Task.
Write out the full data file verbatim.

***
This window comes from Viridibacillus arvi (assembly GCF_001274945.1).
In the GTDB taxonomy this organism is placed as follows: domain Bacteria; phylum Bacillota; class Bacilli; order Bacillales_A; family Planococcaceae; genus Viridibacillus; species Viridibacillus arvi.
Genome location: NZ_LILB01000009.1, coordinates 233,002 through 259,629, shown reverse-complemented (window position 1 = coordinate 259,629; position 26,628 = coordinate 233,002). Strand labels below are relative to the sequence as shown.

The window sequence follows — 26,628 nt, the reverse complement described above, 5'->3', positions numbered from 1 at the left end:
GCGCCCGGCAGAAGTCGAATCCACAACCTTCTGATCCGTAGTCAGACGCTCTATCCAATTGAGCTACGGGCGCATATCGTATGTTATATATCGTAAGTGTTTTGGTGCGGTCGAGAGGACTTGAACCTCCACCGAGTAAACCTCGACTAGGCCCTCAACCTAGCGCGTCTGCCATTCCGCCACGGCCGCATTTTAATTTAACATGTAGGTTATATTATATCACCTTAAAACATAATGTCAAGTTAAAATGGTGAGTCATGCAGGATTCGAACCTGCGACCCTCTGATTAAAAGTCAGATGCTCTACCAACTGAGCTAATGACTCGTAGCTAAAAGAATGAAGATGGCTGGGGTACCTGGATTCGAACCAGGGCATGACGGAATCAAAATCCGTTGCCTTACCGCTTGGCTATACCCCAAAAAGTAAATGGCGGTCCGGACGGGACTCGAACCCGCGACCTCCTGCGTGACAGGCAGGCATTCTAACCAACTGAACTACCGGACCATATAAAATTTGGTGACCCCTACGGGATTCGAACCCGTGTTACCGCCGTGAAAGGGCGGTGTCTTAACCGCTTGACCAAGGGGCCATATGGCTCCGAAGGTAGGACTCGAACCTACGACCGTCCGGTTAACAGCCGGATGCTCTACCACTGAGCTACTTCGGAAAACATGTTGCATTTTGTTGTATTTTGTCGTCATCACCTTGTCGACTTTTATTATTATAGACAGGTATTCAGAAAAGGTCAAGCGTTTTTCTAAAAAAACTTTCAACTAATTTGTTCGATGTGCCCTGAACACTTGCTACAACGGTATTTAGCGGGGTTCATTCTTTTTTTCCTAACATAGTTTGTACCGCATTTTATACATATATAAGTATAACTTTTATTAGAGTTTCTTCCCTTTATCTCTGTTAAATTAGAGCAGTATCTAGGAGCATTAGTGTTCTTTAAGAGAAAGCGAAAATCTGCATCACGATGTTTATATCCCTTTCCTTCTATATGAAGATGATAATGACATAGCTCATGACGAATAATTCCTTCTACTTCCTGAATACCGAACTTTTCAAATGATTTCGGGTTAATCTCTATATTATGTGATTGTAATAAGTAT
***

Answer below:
This window comes from Viridibacillus arvi (assembly GCF_001274945.1).
In the GTDB taxonomy this organism is placed as follows: domain Bacteria; phylum Bacillota; class Bacilli; order Bacillales_A; family Planococcaceae; genus Viridibacillus; species Viridibacillus arvi.
Genome location: NZ_LILB01000009.1, coordinates 233,002 through 259,629, shown reverse-complemented (window position 1 = coordinate 259,629; position 26,628 = coordinate 233,002). Strand labels below are relative to the sequence as shown.

The window sequence follows — 26,628 nt, the reverse complement described above, 5'->3', positions numbered from 1 at the left end:
GCGCCCGGCAGAAGTCGAATCCACAACCTTCTGATCCGTAGTCAGACGCTCTATCCAATTGAGCTACGGGCGCATATCGTATGTTATATATCGTAAGTGTTTTGGTGCGGTCGAGAGGACTTGAACCTCCACCGAGTAAACCTCGACTAGGCCCTCAACCTAGCGCGTCTGCCATTCCGCCACGGCCGCATTTTAATTTAACATGTAGGTTATATTATATCACCTTAAAACATAATGTCAAGTTAAAATGGTGAGTCATGCAGGATTCGAACCTGCGACCCTCTGATTAAAAGTCAGATGCTCTACCAACTGAGCTAATGACTCGTAGCTAAAAGAATGAAGATGGCTGGGGTACCTGGATTCGAACCAGGGCATGACGGAATCAAAATCCGTTGCCTTACCGCTTGGCTATACCCCAAAAAGTAAATGGCGGTCCGGACGGGACTCGAACCCGCGACCTCCTGCGTGACAGGCAGGCATTCTAACCAACTGAACTACCGGACCATATAAAATTTGGTGACCCCTACGGGATTCGAACCCGTGTTACCGCCGTGAAAGGGCGGTGTCTTAACCGCTTGACCAAGGGGCCATATGGCTCCGAAGGTAGGACTCGAACCTACGACCGTCCGGTTAACAGCCGGATGCTCTACCACTGAGCTACTTCGGAAAACATGTTGCATTTTGTTGTATTTTGTCGTCATCACCTTGTCGACTTTTATTATTATAGACAGGTATTCAGAAAAGGTCAAGCGTTTTTCTAAAAAAACTTTCAACTAATTTGTTCGATGTGCCCTGAACACTTGCTACAACGGTATTTAGCGGGGTTCATTCTTTTTTTCCTAACATAGTTTGTACCGCATTTTATACATATATAAGTATAACTTTTATTAGAGTTTCTTCCCTTTATCTCTGTTAAATTAGAGCAGTATCTAGGAGCATTAGTGTTCTTTAAGAGAAAGCGAAAATCTGCATCACGATGTTTATATCCCTTTCCTTCTATATGAAGATGATAATGACATAGCTCATGACGAATAATTCCTTCTACTTCCTGAATACCGAACTTTTCAAATGATTTCGGGTTAATCTCTATATTATGTGATTGTAATAAGTAT